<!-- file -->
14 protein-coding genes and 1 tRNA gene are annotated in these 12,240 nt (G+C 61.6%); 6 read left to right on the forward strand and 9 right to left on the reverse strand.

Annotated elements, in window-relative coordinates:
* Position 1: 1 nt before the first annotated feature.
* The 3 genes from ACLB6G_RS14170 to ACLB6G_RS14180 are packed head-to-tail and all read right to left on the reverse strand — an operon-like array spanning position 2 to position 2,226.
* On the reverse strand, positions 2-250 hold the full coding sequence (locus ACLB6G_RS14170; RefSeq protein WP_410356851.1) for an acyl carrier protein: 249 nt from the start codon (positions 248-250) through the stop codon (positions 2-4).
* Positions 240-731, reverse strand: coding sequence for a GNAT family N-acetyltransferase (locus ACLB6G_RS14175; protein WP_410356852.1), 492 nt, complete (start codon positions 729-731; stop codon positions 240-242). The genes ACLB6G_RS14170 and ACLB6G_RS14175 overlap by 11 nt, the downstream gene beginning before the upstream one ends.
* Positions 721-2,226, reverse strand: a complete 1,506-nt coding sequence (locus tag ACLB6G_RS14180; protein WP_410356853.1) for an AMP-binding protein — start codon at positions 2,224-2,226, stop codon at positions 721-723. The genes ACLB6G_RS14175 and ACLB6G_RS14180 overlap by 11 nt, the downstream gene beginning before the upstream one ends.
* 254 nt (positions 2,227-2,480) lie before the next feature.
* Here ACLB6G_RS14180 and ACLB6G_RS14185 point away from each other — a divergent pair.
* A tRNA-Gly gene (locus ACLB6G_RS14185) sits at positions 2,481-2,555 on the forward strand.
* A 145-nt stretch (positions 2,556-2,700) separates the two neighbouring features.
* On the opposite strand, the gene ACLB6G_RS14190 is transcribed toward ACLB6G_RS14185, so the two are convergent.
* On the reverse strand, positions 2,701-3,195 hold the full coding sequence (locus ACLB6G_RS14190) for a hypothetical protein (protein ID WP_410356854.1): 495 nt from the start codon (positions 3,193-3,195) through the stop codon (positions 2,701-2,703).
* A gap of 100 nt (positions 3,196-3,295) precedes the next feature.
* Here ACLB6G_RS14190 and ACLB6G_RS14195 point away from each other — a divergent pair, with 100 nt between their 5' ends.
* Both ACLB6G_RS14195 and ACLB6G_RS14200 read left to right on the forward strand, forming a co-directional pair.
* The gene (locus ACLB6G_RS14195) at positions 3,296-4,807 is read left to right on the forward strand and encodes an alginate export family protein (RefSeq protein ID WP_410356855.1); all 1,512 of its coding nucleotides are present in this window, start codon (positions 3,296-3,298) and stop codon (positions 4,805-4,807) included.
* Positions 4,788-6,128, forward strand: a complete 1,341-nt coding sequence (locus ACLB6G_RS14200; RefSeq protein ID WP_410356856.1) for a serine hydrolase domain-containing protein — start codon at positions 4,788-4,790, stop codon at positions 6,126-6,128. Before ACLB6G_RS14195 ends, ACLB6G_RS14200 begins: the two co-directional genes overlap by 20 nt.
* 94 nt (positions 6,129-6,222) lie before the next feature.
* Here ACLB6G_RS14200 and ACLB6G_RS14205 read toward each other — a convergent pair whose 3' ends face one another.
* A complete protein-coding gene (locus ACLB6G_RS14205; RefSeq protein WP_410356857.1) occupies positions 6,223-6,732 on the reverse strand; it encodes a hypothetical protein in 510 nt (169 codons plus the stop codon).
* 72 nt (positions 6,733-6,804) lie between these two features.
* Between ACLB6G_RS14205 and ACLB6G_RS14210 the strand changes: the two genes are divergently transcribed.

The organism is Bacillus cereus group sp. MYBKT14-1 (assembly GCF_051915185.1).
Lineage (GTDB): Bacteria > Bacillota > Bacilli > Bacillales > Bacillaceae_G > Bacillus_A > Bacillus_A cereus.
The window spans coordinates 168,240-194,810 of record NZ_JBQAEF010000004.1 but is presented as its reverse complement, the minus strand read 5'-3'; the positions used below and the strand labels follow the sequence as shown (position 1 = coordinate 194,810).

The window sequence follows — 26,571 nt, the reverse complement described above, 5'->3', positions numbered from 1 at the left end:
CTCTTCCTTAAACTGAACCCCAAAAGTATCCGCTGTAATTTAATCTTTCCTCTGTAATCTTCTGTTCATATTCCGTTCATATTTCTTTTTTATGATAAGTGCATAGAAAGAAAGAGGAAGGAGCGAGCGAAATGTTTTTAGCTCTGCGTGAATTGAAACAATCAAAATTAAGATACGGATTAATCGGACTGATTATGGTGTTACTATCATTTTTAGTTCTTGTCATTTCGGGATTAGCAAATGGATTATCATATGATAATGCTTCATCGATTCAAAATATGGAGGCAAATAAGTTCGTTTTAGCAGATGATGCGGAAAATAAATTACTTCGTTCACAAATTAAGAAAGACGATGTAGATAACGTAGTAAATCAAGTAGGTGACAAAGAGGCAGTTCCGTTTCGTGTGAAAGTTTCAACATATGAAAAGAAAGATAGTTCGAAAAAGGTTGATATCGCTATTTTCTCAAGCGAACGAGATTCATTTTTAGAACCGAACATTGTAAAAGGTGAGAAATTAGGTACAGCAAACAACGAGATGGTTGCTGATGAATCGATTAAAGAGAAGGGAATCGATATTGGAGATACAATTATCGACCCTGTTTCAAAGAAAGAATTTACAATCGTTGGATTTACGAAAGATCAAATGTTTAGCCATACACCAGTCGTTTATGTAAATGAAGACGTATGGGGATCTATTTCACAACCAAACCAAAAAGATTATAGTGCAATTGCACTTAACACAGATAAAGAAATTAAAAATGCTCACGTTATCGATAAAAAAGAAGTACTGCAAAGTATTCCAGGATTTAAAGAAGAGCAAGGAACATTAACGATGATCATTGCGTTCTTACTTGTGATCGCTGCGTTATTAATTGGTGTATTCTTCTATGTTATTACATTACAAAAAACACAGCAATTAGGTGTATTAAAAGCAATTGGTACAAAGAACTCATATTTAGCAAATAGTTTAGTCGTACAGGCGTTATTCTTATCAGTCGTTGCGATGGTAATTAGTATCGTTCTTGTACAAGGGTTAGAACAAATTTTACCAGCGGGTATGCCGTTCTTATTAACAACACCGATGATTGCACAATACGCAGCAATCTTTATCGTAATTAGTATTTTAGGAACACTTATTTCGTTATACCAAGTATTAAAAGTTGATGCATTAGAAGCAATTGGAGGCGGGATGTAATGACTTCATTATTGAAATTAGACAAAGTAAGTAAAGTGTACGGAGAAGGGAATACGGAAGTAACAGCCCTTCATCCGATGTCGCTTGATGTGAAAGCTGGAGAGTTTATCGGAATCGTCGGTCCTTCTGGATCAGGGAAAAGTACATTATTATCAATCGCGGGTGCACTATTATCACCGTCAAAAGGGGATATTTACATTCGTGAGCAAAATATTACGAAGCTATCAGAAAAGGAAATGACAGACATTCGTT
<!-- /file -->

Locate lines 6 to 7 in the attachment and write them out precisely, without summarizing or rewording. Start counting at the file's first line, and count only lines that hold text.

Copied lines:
* Positions 240-731, reverse strand: coding sequence for a GNAT family N-acetyltransferase (locus ACLB6G_RS14175; protein WP_410356852.1), 492 nt, complete (start codon positions 729-731; stop codon positions 240-242). The genes ACLB6G_RS14170 and ACLB6G_RS14175 overlap by 11 nt, the downstream gene beginning before the upstream one ends.
* Positions 721-2,226, reverse strand: a complete 1,506-nt coding sequence (locus tag ACLB6G_RS14180; protein WP_410356853.1) for an AMP-binding protein — start codon at positions 2,224-2,226, stop codon at positions 721-723. The genes ACLB6G_RS14175 and ACLB6G_RS14180 overlap by 11 nt, the downstream gene beginning before the upstream one ends.